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  • Latest FIFA rankings: New No. 1 as Argentina slips, USA moves up seven spots

    Image result for argentina brazil portugal spainThe United States men’s national team is ranked No. 23 in the new FIFA world rankings, up seven spots from the last rankings thanks to a fine March which saw the team regain momentum in World Cup qualifying with a 6-0 win over Honduras and a 1-1 draw at Panama.

    Brazil returns to first as it continues to dominate in CONMEBOL World Cup qualifying, leading the table by nine points and jumping Argentina in the world rankings. 

    The highest rated team in CONCACAF is Mexico as No. 16. The U.S. is the third highest as Costa Rica is three spots ahead at No. 20. Other teams ahead of the U.S. include Egypt, Peru, Switzerland, Wales, Iceland and many world powers. 

    Here’s the top 10:

    1. Brazil
    2. Argentina
    3. Germany
    4. Chile
    5. Colombia
    6. France
    7. Belgium
    8. Portugal
    9. Switzerland
    10. Spain

    The seven-spot jump for the U.S. is the highest of any team in the top 25.

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  • Ethiopian Dejen Gebremeskel Wins Carlsbad 5000 for the Fifth Time

     

    By Don Norcross (The San Diego Union-Tribune) |

    Dejen Gebremeskel walked along the fence that separated spectators from runners along the Carlsbad Village Drive finishing chute, held his right hand aloft, spreading his fingers and thumb wide.

    Five.

    For the fifth time Sunday, the lithe Ethiopian won the Carlsbad 5000, this time in 13 minutes, 27 seconds, dusting second-place Paul Chelimo of the United States by 20 seconds.

    “I want the history of the Carlsbad 5000,” said Dejen Gebremeskel. “No one has won five times. (No one else has celebrated four victories.) This is not easy. They bring champions here.”

    On the women’s side, the race went to a runner with a famous family lineage. Kenyan Violah Lagat, the sister of American Bernard Lagat, the second-fastest 1,500-meter runner ever, hit the tape in 15:35, one second ahead of American Shannon Rowbury.

    For Dejen Gebremeskel, silver medalist in the 5,000 at the 2012 London Olympics, he owed his victory as much to intellect as speed. In his effort to set an American record, Chelimo requested a pacing rabbit. Problem was, the rabbit scooted too fast, busting from the start line like the race was a 400-meter sprint.

    After about 500 meters the rabbit was so far in front he turned his head, saw that he was too far in front of Chelimo and almost came to a walk.

    Dejen Gebremeskel, meanwhile, let Chelimo burn himself out.

    “No human being can hold that pace,” said the Ethiopian. 

    Continue reading this story on The San Diego Union-Tribune

     

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  • Ethiopian Dejen Gebremeskel Wins Carlsbad 5000 for the Fifth Time

     

    By Don Norcross (The San Diego Union-Tribune) |

    Dejen Gebremeskel walked along the fence that separated spectators from runners along the Carlsbad Village Drive finishing chute, held his right hand aloft, spreading his fingers and thumb wide.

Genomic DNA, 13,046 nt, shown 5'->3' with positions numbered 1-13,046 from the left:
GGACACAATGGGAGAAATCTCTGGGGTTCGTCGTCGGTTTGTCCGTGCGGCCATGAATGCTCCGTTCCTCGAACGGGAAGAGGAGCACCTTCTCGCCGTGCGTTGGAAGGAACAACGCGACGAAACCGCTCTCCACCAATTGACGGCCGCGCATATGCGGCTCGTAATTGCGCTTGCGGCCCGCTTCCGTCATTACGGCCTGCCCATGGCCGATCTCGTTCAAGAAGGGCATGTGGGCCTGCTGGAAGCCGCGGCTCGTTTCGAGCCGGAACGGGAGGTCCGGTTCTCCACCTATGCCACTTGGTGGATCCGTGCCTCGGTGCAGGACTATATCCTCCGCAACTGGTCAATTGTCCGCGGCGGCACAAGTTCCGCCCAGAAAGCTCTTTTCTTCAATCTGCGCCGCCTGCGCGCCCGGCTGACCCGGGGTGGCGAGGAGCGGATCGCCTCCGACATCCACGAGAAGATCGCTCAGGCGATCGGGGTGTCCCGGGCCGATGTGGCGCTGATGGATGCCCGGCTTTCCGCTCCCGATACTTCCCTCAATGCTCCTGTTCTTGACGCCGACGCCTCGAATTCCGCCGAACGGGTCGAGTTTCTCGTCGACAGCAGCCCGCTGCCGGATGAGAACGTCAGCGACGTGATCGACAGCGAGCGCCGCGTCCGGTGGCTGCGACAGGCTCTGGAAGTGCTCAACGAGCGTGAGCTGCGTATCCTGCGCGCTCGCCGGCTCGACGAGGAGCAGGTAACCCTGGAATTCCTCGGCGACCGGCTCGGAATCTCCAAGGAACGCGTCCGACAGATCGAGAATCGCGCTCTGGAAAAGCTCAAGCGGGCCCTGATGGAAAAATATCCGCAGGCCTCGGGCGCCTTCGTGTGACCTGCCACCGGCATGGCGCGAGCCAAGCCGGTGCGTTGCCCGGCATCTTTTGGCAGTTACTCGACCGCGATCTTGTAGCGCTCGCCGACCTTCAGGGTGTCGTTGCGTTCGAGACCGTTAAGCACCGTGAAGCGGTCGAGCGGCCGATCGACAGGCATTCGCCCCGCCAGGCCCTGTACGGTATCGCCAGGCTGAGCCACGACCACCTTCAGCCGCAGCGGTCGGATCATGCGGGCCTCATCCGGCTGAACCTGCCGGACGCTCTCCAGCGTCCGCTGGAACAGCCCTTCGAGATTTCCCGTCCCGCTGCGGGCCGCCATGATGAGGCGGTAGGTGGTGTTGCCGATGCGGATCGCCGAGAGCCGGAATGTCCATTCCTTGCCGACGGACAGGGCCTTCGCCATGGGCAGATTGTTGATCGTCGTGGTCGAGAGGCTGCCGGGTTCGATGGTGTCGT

Five.

    For the fifth time Sunday, the lithe Ethiopian won the Carlsbad 5000, this time in 13 minutes, 27 seconds, dusting second-place Paul Chelimo of the United States by 20 seconds.

    “I want the history of the Carlsbad 5000,” said Dejen Gebremeskel. “No one has won five times. (No one else has celebrated four victories.) This is not easy. They bring champions here.”

    On the women’s side, the race went to a runner with a famous family lineage. Kenyan Violah Lagat, the sister of American Bernard Lagat, the second-fastest 1,500-meter runner ever, hit the tape in 15:35, one second ahead of American Shannon Rowbury.

    For Dejen Gebremeskel, silver medalist in the 5,000 at the 2012 London Olympics, he owed his victory as much to intellect as speed. In his effort to set an American record, Chelimo requested a pacing rabbit. Problem was, the rabbit scooted too fast, busting from the start line like the race was a 400-meter sprint.

    After about 500 meters the rabbit was so far in front he turned his head, saw that he was too far in front of Chelimo and almost came to a walk.

    Dejen Gebremeskel, meanwhile, let Chelimo burn himself out.

    “No human being can hold that pace,” said the Ethiopian. 

    Continue reading this story on The San Diego Union-Tribune

     

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  • Despite outward calm, Ethiopia extends state of emergency

     

    Ethiopia’s parliament voted unanimously Thursday to extend the country’s state of emergency for another four months after top officials warned of the continuing threat of unrest.

    Ethiopia, Africa’s second most populous country and a regional power house, declared the state of emergency in October after widespread rioting broke out and foreign factories were attacked following the death of dozens at a cultural festival.

    Ethiopia is a close U.S. ally in the fight against extremism in the unstable Horn of Africa region and has also become a magnet for foreign investment, especially in manufacturing.

    Defense Minister Siraj Fegessa, the point man for the state of emergency, said there were still “some people who occasionally strive to disrupt peace and security,” according to the state-owned Fana Broadcasting. The extension was needed, he said, to ensure the prevailing peace reached “the point of no return.”

    The state of emergency imposed broad restrictions on freedom of assembly and gave security forces wide powers to arrest people and search premises. According to government figures, more than 26,000 people were detained under the state of emergency, and most have been released. Opposition figures have said the number detained was much higher.

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